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Charlotte Amalie
Wednesday, July 6, 2022
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WHERE IS THE JUSTICE?

Dear Source:
In a recent column, Claude Lewis, a retired journalist for the Philadelphia Inquirer, commented on a report by Human Rights Watch on the racial disparities in our prisons with regard to drug offences. Lewis' points were: Minorities are easier to catch because most of their illegal activities take place in out in the open and minorities are picked up because they fit the current government profile of a drug offender.
Illio Matos runs a small electric motor repair shop on St Croix. He did work on a boat. Drug enforcement officials were watching the boat. When questioned, Matos explained why he was on the boat. He was arrested anyway. They searched his home and found nothing. They put him in jail. They searched his car and found nothing. It was impounded.
Although bail has been denied, he has been presented with a prepared confession several times. If he signs it, he will be released on bail. Matos has refused to sign. He remains in jail. I have been told that this is a method used to achieve a 100 percent conviction rate. One would think that convicting the guilty parties would be more important than a neat resume.
Matos has been in prison since Dec. 3, 1998. He has yet to be charged with a crime. His attorney, who has been handling drug cases for 17 years, says Matos is in prison because her fits the current profiles. He is a young male from the Dominican Republic. He is also a United States citizen.
How many others are being held in this manner? How much is this practice helping to swell the prison population? How much is this costing the taxpayers?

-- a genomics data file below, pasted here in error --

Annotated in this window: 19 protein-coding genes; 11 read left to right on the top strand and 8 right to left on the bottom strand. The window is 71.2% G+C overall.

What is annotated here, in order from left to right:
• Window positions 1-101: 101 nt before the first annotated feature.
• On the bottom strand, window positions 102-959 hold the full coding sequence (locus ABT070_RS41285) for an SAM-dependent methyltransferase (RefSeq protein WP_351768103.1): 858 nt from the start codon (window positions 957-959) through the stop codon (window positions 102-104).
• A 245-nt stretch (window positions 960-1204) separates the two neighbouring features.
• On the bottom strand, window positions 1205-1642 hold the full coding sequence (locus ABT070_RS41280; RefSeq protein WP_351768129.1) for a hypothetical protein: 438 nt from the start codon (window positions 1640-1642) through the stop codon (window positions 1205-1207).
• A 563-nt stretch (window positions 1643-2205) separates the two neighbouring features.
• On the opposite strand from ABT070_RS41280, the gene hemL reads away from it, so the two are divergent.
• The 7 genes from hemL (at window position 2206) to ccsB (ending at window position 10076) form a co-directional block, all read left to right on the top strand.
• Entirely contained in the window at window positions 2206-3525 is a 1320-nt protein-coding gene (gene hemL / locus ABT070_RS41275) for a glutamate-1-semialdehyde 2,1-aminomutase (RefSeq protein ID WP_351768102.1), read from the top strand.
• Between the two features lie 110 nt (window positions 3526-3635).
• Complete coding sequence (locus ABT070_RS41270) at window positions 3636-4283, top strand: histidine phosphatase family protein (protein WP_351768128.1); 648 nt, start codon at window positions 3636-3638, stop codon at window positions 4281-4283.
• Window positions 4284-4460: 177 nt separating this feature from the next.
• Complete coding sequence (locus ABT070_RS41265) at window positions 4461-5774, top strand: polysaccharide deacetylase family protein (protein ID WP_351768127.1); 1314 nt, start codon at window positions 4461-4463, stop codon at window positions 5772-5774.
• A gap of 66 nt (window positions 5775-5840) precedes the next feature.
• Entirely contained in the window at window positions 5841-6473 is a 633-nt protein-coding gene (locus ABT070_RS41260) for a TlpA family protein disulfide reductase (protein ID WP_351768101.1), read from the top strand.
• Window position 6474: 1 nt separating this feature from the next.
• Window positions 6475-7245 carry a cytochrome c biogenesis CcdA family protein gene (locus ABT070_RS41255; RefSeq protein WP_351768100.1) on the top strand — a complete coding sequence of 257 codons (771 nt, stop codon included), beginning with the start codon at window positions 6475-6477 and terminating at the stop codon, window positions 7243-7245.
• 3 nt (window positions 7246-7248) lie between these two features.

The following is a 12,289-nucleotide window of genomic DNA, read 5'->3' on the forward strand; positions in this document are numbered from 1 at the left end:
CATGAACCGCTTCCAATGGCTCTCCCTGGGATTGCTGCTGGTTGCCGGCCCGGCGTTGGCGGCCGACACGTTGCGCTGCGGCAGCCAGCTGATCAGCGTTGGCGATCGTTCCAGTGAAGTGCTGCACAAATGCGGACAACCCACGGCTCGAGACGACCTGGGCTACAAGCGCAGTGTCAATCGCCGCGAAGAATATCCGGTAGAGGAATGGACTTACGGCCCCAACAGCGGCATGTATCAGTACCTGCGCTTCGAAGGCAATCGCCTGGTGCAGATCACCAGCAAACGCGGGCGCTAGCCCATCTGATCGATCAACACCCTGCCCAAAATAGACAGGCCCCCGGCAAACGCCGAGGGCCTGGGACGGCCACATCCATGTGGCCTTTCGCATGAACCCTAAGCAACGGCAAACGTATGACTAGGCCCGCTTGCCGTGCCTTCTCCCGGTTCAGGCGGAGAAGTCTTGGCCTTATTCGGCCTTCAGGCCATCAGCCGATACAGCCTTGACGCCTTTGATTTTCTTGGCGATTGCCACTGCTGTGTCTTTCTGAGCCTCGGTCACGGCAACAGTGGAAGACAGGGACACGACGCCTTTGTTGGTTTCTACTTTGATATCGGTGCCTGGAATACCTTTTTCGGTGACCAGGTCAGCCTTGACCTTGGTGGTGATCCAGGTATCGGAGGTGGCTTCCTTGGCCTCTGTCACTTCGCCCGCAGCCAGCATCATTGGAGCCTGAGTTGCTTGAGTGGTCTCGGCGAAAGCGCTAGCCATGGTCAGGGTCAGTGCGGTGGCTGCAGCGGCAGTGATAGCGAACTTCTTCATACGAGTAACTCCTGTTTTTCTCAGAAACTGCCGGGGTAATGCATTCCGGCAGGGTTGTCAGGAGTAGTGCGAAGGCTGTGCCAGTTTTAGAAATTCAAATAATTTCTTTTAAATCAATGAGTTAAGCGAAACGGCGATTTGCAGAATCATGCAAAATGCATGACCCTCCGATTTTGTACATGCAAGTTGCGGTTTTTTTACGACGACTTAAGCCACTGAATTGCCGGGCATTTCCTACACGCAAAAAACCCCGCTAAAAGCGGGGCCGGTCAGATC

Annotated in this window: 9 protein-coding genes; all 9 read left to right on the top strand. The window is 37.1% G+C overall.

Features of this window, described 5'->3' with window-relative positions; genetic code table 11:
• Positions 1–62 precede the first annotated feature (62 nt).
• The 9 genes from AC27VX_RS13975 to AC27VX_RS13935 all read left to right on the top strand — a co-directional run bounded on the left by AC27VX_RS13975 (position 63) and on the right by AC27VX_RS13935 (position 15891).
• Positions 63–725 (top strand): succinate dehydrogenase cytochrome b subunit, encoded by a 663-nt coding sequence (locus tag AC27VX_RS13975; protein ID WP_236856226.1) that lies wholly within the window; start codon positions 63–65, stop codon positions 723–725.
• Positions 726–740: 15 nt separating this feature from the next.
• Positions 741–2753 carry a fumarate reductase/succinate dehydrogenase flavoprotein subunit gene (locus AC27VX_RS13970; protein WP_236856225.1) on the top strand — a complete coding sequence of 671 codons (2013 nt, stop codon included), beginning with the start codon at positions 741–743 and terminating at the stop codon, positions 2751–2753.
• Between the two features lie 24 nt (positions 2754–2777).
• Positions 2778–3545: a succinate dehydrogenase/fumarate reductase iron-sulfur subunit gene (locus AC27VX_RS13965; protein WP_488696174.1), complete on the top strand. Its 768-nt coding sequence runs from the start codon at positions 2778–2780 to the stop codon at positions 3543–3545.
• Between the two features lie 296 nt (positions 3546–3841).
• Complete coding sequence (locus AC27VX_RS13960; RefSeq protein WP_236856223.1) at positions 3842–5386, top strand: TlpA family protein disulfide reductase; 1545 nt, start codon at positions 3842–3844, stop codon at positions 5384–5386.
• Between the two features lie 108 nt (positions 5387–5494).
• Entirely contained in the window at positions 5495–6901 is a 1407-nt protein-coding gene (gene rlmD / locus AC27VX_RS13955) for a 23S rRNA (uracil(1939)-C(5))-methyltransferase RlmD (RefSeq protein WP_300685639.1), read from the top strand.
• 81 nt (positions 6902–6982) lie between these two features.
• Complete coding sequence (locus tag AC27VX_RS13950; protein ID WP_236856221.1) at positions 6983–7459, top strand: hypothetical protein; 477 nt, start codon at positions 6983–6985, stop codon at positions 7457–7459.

Where can we turn for help?
Ray Mill

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Dear Source:
In a recent column, Claude Lewis, a retired journalist for the Philadelphia Inquirer, commented on a report by Human Rights Watch on the racial disparities in our prisons with regard to drug offences. Lewis' points were: Minorities are easier to catch because most of their illegal activities take place in out in the open and minorities are picked up because they fit the current government profile of a drug offender.
Illio Matos runs a small electric motor repair shop on St Croix. He did work on a boat. Drug enforcement officials were watching the boat. When questioned, Matos explained why he was on the boat. He was arrested anyway. They searched his home and found nothing. They put him in jail. They searched his car and found nothing. It was impounded.
Although bail has been denied, he has been presented with a prepared confession several times. If he signs it, he will be released on bail. Matos has refused to sign. He remains in jail. I have been told that this is a method used to achieve a 100 percent conviction rate. One would think that convicting the guilty parties would be more important than a neat resume.
Matos has been in prison since Dec. 3, 1998. He has yet to be charged with a crime. His attorney, who has been handling drug cases for 17 years, says Matos is in prison because her fits the current profiles. He is a young male from the Dominican Republic. He is also a United States citizen.
How many others are being held in this manner? How much is this practice helping to swell the prison population? How much is this costing the taxpayers?
Where can we turn for help?
Ray Mill